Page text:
My guides in this journey to the companionship of solitude are many: Abraham, Moses (40 days), David (with the Psalms being perhaps the very best pouring one’s heart out to God), and of course, Jesus, who rose early and went off to mountains for a little time with “the Father”. When people accuse those who make time for solitude of self absorbed narcissists, I respond by pointing to this friends from the Bible who, by the way, include God in human form, the ultimate servant of humanity. Far from being narcissists, it’s clear to me that those who faithfully pursue time alone with God are building a foundation from which they’ll serve humanity.
I don’t have time, in a single blog post, to name the challenges that make the companionship of solitude real for people. I’ll address them, though, during this Lent season, in subsequent posts. For now, though, I’ll note the basic mindset and tools you need to make solitude your source of endless companionship.
1. Remind yourself that you’re not alone. Even though there’s no other physical person with you during your moments of solitude, you are not alone. You’re meeting with Jesus. “Thanks for meeting with me Jesus” might be a good opening line.
2. Flee technology. E-mail pings, phones, and facebook posts kill solitude. If you can’t look and not respond, then turn it all off. It’s rude to ignore company to answer the phone, and that includes invisible company.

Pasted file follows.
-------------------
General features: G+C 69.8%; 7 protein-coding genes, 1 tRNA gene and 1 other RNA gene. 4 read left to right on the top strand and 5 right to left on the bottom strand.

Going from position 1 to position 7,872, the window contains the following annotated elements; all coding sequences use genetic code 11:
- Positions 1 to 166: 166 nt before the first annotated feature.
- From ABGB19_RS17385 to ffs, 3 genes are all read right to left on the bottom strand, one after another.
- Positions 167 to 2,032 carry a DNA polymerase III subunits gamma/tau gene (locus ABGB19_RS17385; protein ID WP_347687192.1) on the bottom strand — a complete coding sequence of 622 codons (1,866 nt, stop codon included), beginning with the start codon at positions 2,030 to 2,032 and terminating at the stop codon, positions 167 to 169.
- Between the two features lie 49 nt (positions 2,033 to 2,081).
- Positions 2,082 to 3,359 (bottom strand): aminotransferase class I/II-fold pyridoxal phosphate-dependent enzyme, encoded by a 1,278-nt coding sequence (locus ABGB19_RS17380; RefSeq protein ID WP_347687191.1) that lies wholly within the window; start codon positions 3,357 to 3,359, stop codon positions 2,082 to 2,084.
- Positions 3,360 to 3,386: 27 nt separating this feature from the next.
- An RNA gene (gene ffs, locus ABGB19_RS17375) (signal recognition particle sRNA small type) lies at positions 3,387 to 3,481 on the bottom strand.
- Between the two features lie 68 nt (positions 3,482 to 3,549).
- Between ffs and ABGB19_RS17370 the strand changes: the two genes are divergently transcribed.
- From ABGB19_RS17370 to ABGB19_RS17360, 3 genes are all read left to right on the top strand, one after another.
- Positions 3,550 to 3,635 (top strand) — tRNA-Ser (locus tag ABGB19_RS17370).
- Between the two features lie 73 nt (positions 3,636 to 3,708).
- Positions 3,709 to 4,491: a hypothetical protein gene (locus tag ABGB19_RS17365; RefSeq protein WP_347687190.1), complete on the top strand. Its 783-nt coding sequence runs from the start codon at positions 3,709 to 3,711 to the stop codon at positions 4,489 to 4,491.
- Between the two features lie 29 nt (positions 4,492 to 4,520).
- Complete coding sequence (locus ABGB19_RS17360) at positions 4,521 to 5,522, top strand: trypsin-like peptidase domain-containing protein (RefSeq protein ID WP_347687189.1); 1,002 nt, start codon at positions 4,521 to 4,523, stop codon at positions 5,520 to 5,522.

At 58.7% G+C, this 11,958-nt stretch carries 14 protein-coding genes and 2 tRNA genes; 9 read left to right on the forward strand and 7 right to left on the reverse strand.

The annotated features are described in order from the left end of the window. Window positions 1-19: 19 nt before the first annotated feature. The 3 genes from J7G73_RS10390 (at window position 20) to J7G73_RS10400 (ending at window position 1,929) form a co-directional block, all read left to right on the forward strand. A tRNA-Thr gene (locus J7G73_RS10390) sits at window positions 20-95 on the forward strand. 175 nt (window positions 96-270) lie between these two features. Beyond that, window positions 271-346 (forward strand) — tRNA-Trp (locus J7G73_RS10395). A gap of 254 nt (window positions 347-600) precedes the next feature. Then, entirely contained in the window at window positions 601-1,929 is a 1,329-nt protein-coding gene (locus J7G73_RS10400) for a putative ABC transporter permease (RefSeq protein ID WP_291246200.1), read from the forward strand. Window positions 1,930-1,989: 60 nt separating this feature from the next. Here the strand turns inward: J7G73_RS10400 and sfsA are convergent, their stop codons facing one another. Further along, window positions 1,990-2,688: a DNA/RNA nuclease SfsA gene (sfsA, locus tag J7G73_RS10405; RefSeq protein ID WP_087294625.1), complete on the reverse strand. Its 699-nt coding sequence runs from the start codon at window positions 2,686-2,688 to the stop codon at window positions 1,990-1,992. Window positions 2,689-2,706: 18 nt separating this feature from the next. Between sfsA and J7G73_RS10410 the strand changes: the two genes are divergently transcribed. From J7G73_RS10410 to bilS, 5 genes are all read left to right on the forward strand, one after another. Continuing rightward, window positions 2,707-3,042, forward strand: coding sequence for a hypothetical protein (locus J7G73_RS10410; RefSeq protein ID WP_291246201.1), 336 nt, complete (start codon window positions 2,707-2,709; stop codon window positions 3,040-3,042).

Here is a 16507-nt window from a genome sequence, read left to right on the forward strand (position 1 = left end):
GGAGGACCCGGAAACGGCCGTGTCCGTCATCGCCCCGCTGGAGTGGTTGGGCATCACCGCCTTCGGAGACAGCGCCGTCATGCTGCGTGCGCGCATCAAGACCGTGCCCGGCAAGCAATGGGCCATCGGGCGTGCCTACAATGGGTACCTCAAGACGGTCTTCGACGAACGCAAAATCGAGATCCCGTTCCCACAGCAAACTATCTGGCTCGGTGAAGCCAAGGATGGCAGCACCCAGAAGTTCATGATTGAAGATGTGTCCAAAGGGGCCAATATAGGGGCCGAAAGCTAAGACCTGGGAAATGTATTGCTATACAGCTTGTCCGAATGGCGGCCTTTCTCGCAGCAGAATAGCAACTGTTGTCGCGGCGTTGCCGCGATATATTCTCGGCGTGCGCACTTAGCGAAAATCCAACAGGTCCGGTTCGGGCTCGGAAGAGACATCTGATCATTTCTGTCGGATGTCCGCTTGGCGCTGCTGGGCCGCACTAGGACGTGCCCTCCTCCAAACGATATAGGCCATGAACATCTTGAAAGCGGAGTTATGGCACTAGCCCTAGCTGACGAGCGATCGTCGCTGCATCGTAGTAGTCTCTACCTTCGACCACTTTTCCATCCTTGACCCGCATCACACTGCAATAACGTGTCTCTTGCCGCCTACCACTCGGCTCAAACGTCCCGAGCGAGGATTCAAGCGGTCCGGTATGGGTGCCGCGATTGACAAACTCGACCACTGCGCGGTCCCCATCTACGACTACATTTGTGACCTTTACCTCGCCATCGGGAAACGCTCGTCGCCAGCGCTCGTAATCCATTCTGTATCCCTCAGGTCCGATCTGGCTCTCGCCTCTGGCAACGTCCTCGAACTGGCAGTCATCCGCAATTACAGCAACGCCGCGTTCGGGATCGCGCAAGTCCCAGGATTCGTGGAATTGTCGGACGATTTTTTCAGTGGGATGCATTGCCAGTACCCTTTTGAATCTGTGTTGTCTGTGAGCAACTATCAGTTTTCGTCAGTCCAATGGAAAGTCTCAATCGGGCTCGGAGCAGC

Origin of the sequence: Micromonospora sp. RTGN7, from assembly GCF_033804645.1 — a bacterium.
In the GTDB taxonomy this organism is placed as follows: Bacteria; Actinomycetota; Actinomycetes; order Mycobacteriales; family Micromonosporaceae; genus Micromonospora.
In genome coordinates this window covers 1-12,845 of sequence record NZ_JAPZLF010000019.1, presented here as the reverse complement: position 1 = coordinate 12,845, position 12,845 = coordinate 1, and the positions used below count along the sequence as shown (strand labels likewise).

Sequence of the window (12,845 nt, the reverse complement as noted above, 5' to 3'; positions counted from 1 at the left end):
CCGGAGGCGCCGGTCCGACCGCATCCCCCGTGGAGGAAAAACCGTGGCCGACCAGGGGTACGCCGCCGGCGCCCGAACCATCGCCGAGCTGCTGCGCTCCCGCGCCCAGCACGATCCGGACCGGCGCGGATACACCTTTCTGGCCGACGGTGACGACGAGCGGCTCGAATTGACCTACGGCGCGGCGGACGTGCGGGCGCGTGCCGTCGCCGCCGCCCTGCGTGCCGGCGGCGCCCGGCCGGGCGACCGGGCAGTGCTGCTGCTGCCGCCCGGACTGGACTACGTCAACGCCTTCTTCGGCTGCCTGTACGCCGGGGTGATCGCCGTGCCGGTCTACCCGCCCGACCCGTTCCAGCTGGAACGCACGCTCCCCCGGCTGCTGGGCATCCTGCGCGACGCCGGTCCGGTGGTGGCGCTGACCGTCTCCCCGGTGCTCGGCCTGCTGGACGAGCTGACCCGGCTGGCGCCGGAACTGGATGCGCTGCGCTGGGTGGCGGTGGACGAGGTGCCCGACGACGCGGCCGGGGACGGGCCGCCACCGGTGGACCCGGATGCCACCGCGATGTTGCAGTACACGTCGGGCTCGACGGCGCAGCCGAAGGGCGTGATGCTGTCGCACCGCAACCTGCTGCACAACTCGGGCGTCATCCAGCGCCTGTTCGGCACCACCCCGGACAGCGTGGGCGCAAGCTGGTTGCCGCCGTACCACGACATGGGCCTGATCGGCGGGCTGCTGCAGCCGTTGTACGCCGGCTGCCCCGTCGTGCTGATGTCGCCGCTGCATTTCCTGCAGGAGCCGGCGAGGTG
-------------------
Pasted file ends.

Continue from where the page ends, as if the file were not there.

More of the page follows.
3. Listen to God. This is my favorite book these days for helping me on this listening journey, but our church does a seasonal booklet as well which is marvelous, and it’s available here on our website or phone app (both free).
4. Respond. Speak out loud to God, or write things down. Sing a song of praise. I respond to what God’s saying by writing prayers in my prayer journal or just talking to God. The important thing isn’t the method, it’s that your relationship with God becomes dialogue.
5. Take it outside the devotional time, so that red lights, good powder, long drives, night flights, airport delays, become places of companionship – little gifts of grace, rather than stinking delays that cause us to fret and get type-A angry.
The point of solitude isn’t escape from life’s demands. The point is to deepen our connection with the source of life which enables us to live well in the midst of those demands. Ironically, this source is teaching me how to love and trust people, though I’m a slow learner. Knowing the “Source” is a life of faith, which means a life of companionship with one who is “present… yet not seen”. Once I get beyond the challenge of “not seen”, even just a little bit, the “ever present” part becomes one of life’s greatest gifts.